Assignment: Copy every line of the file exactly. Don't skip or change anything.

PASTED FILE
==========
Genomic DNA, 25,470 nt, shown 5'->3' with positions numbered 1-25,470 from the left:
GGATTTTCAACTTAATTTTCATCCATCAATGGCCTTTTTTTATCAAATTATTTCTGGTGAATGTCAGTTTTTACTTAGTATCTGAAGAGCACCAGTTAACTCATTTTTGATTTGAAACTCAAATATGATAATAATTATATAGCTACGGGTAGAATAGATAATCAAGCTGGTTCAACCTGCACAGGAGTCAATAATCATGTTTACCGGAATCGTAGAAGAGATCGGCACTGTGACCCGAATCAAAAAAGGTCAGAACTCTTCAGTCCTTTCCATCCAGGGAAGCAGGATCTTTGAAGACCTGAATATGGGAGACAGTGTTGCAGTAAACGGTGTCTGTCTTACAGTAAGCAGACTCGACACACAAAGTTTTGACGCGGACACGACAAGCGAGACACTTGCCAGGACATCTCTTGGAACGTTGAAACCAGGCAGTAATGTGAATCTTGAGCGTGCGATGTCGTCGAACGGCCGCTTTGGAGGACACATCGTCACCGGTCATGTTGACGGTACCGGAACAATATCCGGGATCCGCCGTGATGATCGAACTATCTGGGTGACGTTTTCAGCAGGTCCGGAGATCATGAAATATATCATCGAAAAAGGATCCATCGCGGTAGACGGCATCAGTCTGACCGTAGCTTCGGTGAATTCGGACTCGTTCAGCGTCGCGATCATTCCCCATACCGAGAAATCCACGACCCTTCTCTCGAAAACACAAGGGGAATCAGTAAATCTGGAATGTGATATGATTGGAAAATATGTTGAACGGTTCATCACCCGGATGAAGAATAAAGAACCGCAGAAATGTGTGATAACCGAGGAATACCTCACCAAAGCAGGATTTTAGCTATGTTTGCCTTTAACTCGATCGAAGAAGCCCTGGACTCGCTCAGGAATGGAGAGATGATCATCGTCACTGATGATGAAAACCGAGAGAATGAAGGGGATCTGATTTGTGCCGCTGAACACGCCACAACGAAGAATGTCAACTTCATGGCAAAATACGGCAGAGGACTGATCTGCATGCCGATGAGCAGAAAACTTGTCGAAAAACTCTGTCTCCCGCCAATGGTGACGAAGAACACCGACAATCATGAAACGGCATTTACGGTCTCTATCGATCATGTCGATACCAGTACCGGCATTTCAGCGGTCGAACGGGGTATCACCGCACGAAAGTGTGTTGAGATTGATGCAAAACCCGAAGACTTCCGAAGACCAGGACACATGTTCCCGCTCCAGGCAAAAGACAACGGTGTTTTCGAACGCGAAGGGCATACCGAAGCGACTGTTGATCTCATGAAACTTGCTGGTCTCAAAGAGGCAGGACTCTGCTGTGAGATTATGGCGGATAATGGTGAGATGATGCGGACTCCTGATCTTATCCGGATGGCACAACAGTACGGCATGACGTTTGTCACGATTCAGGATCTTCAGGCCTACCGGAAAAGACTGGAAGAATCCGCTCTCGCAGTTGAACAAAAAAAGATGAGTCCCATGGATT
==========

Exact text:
Genomic DNA, 25,470 nt, shown 5'->3' with positions numbered 1-25,470 from the left:
GGATTTTCAACTTAATTTTCATCCATCAATGGCCTTTTTTTATCAAATTATTTCTGGTGAATGTCAGTTTTTACTTAGTATCTGAAGAGCACCAGTTAACTCATTTTTGATTTGAAACTCAAATATGATAATAATTATATAGCTACGGGTAGAATAGATAATCAAGCTGGTTCAACCTGCACAGGAGTCAATAATCATGTTTACCGGAATCGTAGAAGAGATCGGCACTGTGACCCGAATCAAAAAAGGTCAGAACTCTTCAGTCCTTTCCATCCAGGGAAGCAGGATCTTTGAAGACCTGAATATGGGAGACAGTGTTGCAGTAAACGGTGTCTGTCTTACAGTAAGCAGACTCGACACACAAAGTTTTGACGCGGACACGACAAGCGAGACACTTGCCAGGACATCTCTTGGAACGTTGAAACCAGGCAGTAATGTGAATCTTGAGCGTGCGATGTCGTCGAACGGCCGCTTTGGAGGACACATCGTCACCGGTCATGTTGACGGTACCGGAACAATATCCGGGATCCGCCGTGATGATCGAACTATCTGGGTGACGTTTTCAGCAGGTCCGGAGATCATGAAATATATCATCGAAAAAGGATCCATCGCGGTAGACGGCATCAGTCTGACCGTAGCTTCGGTGAATTCGGACTCGTTCAGCGTCGCGATCATTCCCCATACCGAGAAATCCACGACCCTTCTCTCGAAAACACAAGGGGAATCAGTAAATCTGGAATGTGATATGATTGGAAAATATGTTGAACGGTTCATCACCCGGATGAAGAATAAAGAACCGCAGAAATGTGTGATAACCGAGGAATACCTCACCAAAGCAGGATTTTAGCTATGTTTGCCTTTAACTCGATCGAAGAAGCCCTGGACTCGCTCAGGAATGGAGAGATGATCATCGTCACTGATGATGAAAACCGAGAGAATGAAGGGGATCTGATTTGTGCCGCTGAACACGCCACAACGAAGAATGTCAACTTCATGGCAAAATACGGCAGAGGACTGATCTGCATGCCGATGAGCAGAAAACTTGTCGAAAAACTCTGTCTCCCGCCAATGGTGACGAAGAACACCGACAATCATGAAACGGCATTTACGGTCTCTATCGATCATGTCGATACCAGTACCGGCATTTCAGCGGTCGAACGGGGTATCACCGCACGAAAGTGTGTTGAGATTGATGCAAAACCCGAAGACTTCCGAAGACCAGGACACATGTTCCCGCTCCAGGCAAAAGACAACGGTGTTTTCGAACGCGAAGGGCATACCGAAGCGACTGTTGATCTCATGAAACTTGCTGGTCTCAAAGAGGCAGGACTCTGCTGTGAGATTATGGCGGATAATGGTGAGATGATGCGGACTCCTGATCTTATCCGGATGGCACAACAGTACGGCATGACGTTTGTCACGATTCAGGATCTTCAGGCCTACCGGAAAAGACTGGAAGAATCCGCTCTCGCAGTTGAACAAAAAAAGATGAGTCCCATGGATT